- Episodic Buffer - this was added by Baddeley in 2000 because the model needed a general store. The visuo-spatial sketchpad and phonological loop deal with specific type of information, and the central executive has no storage capacity, meaning there was nowhere to store information that relates to both visual and acoustic information. It also has limited capacity, but integrates information from the central executive, phonological loop, visuo-spatial sketchpad and long-term memory.
Memory: Evidence of The Working Memory Model
- The phonological loop explains the word-length effect. People cope better with shorted words - this can be put down to the fact the phonological loop can hold the amount of information you can say in 2 seconds, making it hard to remember and rehearse long words.
- Baddeley et al found that, when participants were shown words and then asked to immediately recall, their performance was much better when asked to recall sentences rather than unrelated words. This supports the idea of an immediate memory store for items that are neither visual nor phonological.
- KF shows that STM works indepentently of LTM, as he has no problem with long-term learning but some aspects of his short-term memory are impaired. His brain damage seemed to be restricted to the phonological loop because he had problems remembering auditory information whereas his ability of remembering visual information wasn't as limited.
Memory: Evaluation of the WMM
- The model explains the word-length effect and the partial short-term memory difficulties experienced by KF and others.
- It offers a better account than the STM store in the multi-store model because it isn't being described as a unitary store but as one with many components.
- In comparison with the MSM, the working memory model includes verbal rehearsal as an optional process rather than the only way information is kept in the immediate memory. It also amphasises process more than the MSM, which emphasised the structure. The working memory model also suggests that immediate memory holds the most recently activated portion of long-term memory.
- What exactly is the central executive? It appears it is the same as 'attention'. Some psychologists feel it is too vague.
- Some of th ekey evidence for the working memory moodel comes from cases of brain damage, However, you cannot make 'before and after' comparisons, so it is not clear whether changes in behavious are caused by the damage. The process of the injury is traumatic, which may in itself change behaviour.
Memory: Eyewitness Testimony
Loftus and Palmer studied whether misleading information distored recall.
- 45 students were shown 7 films of a car accident. They were split into groups and were asked a set of questions. There were asked: 'how fast were the cars going when they hit each other?'. Each group was given the question with a different verb, including smashed, collided, bumped or contacted in place of the word hit.
- The speed estimate was calculated for each group. 'Smashed' estimated the highest speed at around 41mph, with contacted at the lowest speed at around 30mph.
- 3 groups were shown a one-minute film of a car accident. Group 1 was asked about the speed when the cars 'smashed', group 2 were given 'hit' and group 3 were not asked a question about speed. They were then asked to return one week later and were asked a series of questions, including whether they saw broken glass.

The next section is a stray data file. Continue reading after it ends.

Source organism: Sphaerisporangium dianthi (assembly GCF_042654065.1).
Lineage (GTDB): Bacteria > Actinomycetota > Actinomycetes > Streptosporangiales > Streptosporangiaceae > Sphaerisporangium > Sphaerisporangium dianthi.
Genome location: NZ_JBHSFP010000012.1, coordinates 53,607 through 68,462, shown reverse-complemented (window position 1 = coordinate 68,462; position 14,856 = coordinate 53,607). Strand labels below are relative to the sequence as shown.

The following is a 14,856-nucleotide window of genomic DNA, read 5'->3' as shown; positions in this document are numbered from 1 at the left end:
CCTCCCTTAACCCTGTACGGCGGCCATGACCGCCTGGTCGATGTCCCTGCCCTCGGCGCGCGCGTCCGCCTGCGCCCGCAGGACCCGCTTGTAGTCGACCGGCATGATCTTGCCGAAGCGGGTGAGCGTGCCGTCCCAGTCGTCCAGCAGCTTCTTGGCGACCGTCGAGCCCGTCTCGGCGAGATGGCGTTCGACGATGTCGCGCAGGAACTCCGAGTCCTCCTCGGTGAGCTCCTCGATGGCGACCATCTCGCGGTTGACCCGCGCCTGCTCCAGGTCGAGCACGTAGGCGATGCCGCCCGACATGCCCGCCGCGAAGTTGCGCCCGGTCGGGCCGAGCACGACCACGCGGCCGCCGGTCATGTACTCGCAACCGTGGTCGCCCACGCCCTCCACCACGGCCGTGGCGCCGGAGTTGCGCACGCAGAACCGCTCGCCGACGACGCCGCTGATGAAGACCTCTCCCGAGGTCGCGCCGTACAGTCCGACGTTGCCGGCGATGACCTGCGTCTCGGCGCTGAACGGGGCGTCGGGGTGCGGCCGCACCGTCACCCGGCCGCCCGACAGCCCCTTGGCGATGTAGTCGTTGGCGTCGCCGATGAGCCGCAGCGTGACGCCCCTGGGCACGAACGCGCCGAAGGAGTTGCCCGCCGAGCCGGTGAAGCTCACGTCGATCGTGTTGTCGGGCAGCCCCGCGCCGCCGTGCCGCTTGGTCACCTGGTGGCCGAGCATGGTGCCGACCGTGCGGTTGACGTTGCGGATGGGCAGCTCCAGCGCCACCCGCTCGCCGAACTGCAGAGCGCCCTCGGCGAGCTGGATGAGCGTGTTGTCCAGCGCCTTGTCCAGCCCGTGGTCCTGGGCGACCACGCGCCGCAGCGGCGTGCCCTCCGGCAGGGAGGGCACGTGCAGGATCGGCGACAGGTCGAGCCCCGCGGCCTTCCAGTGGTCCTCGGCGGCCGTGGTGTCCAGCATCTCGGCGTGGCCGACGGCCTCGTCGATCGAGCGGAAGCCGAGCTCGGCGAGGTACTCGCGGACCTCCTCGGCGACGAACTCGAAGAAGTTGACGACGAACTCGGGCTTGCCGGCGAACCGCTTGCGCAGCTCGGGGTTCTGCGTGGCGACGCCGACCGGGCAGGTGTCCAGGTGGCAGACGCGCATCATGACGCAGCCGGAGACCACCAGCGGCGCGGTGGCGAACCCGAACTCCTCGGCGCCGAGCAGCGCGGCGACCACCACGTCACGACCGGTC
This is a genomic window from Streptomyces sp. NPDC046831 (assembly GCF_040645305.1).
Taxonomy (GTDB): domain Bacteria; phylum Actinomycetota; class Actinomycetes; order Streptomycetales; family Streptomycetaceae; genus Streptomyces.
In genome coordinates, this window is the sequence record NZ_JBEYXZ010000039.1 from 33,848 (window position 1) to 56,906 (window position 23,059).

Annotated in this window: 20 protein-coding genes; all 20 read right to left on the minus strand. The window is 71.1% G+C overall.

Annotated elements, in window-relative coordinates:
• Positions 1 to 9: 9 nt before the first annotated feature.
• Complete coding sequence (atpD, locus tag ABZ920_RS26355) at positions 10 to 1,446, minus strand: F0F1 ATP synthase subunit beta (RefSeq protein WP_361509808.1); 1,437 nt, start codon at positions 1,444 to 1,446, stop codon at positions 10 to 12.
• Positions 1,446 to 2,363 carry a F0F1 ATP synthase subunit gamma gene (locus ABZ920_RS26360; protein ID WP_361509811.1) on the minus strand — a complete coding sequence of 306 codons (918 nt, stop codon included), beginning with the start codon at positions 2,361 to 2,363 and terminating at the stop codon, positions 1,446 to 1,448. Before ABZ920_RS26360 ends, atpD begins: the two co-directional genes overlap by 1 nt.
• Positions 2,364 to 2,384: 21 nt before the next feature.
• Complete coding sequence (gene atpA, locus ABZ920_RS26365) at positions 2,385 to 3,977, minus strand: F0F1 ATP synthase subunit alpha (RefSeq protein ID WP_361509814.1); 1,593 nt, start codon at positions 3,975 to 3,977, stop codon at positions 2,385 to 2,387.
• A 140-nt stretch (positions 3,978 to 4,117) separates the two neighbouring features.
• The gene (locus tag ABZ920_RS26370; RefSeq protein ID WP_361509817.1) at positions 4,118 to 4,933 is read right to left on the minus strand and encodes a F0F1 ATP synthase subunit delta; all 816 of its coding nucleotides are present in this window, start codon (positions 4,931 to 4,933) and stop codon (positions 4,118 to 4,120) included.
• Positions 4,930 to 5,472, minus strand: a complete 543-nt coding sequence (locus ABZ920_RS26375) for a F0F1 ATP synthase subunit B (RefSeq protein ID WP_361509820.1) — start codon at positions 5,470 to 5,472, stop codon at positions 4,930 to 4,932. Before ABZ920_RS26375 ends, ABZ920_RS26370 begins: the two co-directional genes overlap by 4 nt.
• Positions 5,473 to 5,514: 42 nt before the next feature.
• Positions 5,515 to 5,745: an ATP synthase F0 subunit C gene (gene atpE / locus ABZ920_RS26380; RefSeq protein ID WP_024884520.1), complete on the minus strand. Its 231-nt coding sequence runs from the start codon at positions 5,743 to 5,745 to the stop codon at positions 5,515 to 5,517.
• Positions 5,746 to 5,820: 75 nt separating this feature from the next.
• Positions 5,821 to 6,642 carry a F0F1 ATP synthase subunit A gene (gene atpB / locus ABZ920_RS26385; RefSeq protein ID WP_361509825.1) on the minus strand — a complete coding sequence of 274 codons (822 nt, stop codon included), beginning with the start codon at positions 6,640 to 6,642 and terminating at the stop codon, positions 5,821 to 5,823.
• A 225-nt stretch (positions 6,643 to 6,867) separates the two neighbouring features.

- Findings showed that participants that gave a higher estimate (with 'smashed') were more likely to think that they saw broken glass, suggesting that misleading post-event information does change the way information is stored.
Memory: Anxiety in Eyewitness Testimony
- Negative effect - Deffenbacher et al carried out a meta-analysis of 18 studies, looking at the effects of heightened anxiety on accuracy of eyewitness recall. It was clear that there is support for the hypothesis that high levels of stress negatively impacted on the accuracy of eyewitness memory.
- Positive effect - some studies found the emotional arousal actually enhance accuracy of memory, as found when Christianson and Hubinette found when interviewing witnesses of a bank robbery that those witnesses who had been threatened were more accurate in their recall and remembered more details than onlookers.
- The weapon-focus effect - there is evidence that in violent crimes, arousal may focus the witness on more central details of the attack, than the more peripheral details. Loftus et al used two conditions, once involving a weapon and one not. Participants heard a conversation in a room next door. In one condition, a man emerged holing a pen, and in the other a man emerged holding a paper knife covered in blood. When asked to identify the man from 50 photos, participants in condition 1 were 49% accurate, compared with the other where they were 33% accurate, suggesting the weapon may have distracted attention from the person.
Memory: Evaluation of Anxiety
Explaining the contradiction
- Deffenbacher suggests the contradiction in research can be explained by the Yerkes-Dodson Law, which states that performance improves up to an optimum point where it then starts to decrease.
- The studies which found an increase of accuracy (or performance) with an increase of anxiety or stress, were dealing with the left half of the graph, and the studies that found a decrease of performance with an increase of stress were dealing with the right side of the graph.
Research Supports the Weapon-Focus Effect
A meta-analysis of studies on the weapon-focus effect shows that presence of a weapon does decrease the accuracy of recall. Loftus et al monitored eyewitness' eye movement and found that presence of a weapon causes eyes to physically be drawn towards the weapon itself, and away from other details, such as the person's face.